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Is Clothing Religious?

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Our world is a rich tapestry of varying religions, cultures, races and backgrounds. We are people separated by countless variations of circumstance, yet united by a shared humanity. We can choose to celebrate this diversity, learn from each other and appreciate differences in our nature, or try to eliminate them by conforming to the same standard and denouncing the things that make others unique.

Today we frame a discussion for parents and teens that may not be simple, but is very important. At the heart of it is how we as a society manage to live together, to recognize and respect the beliefs of one another while functioning in our day to day lives.

A recent story from The New York Times out of France highlights an instance of this through the French policy of laïcité, roughly translated as “secularism.” The stated aim of the policy is to keep religion out of state and public affairs, as well as to keep the state out of religious matters. Through this sort of separation, which is mirrored in American law, the intention is to keep religious and political matters from influencing each other. However as with all laws, the room left for interpretation can lead to clashes.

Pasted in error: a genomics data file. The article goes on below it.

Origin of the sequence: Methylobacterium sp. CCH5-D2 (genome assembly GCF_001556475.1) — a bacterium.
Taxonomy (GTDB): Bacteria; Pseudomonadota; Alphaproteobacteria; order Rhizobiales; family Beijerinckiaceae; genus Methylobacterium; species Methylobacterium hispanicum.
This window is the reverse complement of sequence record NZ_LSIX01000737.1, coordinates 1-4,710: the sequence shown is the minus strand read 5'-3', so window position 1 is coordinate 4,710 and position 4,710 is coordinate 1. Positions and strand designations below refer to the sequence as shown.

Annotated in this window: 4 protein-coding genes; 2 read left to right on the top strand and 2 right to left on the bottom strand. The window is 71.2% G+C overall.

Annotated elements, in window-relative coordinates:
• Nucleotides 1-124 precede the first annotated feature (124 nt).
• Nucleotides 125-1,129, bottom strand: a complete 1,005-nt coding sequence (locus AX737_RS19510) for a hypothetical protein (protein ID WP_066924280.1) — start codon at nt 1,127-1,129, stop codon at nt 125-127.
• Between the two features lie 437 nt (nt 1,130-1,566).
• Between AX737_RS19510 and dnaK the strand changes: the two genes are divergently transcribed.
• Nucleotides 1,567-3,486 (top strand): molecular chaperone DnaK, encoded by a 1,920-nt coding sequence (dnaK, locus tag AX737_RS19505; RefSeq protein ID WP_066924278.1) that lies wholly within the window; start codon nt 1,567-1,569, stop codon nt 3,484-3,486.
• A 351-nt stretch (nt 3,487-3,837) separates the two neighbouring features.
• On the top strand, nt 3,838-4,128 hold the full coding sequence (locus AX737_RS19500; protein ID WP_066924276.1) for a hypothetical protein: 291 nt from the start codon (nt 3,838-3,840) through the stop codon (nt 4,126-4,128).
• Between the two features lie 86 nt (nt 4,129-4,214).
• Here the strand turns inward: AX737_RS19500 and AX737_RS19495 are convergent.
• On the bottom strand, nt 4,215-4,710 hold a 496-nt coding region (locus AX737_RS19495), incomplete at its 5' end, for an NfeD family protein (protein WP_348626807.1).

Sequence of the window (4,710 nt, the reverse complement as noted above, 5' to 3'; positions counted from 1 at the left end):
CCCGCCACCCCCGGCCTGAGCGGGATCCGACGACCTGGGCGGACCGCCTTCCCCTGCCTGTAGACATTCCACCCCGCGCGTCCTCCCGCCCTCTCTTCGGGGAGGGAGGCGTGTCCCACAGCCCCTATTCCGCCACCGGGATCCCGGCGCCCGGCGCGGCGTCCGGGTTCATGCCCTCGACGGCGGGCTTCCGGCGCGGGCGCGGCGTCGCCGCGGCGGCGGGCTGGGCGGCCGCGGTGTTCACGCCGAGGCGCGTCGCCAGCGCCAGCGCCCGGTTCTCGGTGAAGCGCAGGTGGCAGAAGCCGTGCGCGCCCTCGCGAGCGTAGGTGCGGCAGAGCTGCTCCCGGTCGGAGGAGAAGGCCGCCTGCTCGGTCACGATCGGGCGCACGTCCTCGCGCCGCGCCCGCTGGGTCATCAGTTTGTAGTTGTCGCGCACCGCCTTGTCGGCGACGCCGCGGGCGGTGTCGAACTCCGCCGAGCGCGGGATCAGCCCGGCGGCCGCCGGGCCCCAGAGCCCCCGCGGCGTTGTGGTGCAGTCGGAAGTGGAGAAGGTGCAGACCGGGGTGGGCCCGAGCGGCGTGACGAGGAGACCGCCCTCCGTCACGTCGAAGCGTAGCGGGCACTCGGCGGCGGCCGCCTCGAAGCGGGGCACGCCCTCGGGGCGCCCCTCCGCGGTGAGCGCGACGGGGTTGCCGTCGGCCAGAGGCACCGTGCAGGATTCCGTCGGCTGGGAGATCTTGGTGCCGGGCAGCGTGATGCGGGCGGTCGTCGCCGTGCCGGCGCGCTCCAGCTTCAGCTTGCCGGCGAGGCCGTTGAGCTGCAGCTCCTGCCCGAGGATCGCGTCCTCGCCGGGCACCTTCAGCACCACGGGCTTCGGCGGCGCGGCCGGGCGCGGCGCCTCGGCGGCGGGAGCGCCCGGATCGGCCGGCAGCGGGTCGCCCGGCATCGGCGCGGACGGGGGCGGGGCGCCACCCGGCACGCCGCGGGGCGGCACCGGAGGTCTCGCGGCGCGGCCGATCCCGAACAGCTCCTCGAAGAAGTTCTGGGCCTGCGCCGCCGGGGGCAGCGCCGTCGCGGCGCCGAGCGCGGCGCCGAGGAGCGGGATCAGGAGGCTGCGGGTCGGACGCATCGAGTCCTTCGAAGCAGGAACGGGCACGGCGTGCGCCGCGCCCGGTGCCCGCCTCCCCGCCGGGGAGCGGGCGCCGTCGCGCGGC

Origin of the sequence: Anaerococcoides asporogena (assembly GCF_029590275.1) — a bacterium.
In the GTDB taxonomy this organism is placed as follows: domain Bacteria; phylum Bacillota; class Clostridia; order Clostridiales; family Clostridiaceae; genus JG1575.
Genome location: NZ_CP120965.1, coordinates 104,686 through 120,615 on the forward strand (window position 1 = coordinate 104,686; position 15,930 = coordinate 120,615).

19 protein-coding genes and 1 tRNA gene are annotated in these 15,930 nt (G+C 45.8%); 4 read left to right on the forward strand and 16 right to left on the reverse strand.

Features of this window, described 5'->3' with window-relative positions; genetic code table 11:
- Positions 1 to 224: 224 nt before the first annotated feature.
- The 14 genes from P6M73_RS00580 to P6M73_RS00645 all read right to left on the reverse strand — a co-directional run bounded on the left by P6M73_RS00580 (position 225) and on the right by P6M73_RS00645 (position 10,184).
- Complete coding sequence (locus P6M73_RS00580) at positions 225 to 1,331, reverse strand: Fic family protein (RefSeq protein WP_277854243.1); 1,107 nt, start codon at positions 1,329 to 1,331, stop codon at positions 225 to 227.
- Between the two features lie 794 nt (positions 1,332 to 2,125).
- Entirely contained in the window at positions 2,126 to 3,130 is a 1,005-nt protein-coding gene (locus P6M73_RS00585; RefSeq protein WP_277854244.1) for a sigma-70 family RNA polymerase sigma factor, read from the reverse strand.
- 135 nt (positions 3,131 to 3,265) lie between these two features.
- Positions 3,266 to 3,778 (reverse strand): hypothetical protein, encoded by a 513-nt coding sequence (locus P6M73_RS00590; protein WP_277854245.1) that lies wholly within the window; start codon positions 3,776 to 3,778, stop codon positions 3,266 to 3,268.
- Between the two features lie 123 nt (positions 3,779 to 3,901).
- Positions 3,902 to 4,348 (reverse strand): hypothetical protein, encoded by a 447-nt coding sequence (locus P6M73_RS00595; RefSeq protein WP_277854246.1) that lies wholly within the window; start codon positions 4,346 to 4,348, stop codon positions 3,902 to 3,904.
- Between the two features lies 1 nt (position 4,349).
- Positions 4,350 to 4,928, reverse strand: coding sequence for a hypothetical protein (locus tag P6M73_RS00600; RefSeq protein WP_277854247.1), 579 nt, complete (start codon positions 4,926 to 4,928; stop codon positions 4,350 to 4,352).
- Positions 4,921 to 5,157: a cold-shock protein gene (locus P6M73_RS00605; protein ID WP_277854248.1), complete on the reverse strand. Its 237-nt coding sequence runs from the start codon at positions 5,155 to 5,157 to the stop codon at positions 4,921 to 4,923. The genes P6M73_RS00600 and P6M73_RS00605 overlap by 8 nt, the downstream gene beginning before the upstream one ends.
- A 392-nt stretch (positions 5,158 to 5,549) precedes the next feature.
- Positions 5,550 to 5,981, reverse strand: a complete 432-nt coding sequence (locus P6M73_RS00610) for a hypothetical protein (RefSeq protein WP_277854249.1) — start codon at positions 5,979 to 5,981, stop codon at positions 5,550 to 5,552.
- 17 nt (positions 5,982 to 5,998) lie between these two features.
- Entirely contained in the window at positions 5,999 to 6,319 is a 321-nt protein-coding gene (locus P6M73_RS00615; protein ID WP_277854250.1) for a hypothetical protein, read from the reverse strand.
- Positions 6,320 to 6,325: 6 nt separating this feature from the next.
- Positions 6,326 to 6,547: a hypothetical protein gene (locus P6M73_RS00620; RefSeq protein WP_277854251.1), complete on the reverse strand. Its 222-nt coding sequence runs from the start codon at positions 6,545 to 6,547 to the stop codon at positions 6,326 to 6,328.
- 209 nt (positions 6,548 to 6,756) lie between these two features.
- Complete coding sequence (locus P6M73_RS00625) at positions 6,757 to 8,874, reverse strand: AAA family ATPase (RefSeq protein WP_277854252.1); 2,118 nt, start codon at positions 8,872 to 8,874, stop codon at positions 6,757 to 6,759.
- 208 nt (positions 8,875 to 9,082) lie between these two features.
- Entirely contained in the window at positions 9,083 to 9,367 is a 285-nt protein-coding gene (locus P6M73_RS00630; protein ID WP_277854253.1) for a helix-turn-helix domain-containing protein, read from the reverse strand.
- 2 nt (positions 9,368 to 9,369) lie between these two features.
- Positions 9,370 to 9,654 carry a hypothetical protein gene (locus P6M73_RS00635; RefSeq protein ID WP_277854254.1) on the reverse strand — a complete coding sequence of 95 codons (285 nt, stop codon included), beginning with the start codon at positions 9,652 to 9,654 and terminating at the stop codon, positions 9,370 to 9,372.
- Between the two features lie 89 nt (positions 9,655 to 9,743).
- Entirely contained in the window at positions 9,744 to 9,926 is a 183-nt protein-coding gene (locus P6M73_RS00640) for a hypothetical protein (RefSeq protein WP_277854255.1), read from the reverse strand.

A 15 year old girl in a French secondary school has been sent home twice in the last two weeks for wearing a skirt deemed too long, a skirt which the school principal called “an ostentatious sign” of her Muslim faith. The same law, enacted in 2004, bars students from wearing anything deemed a visible sign of their religious faith. This has included kippahs for Jewish students, visible crosses for Christians and head scarves for Muslims, among other articles.

Outrage has ensued across social media in France and beyond, as this particular school seems to be expanding the scope of the law to include articles of clothing and not just items deemed specifically religious. There has been great variation in the way the law has been enforced across the country’s schools, and this particular incident in which a modest skirt was seen by administrators as evocative of more traditional Muslim garb, represents a far reaching view of laïcité.

The 15 year old at the center of the story insists that the skirt was not an attempt to get around the ban on religious clothing, and merely a choice that reflects her values. The school has threatened expulsion if she does not “rectify her clothes.”

Do you think this particular instance represents over-reaching on the part of the school? Is it fair to put this kind of pressure on a teenager, to make choices between religious identity and school rules? How do you feel about bans on religious articles in general?

Beyond the questions about religious articles and clothing, is the bigger question of how we honor our differences while also maintaining an environment in which everyone is comfortable. It is important to learn how to coexist, and to celebrate all the things that make us individuals.

To further enhance your discussion of this article, we recommend “Religious Freedom’ Laws: Do They Promote Discrimination?, “Supreme Court Hears Case On Religious Discrimination in Hiring” and “Michelle Obama’s Absent Headscarf Causes Controversy.”

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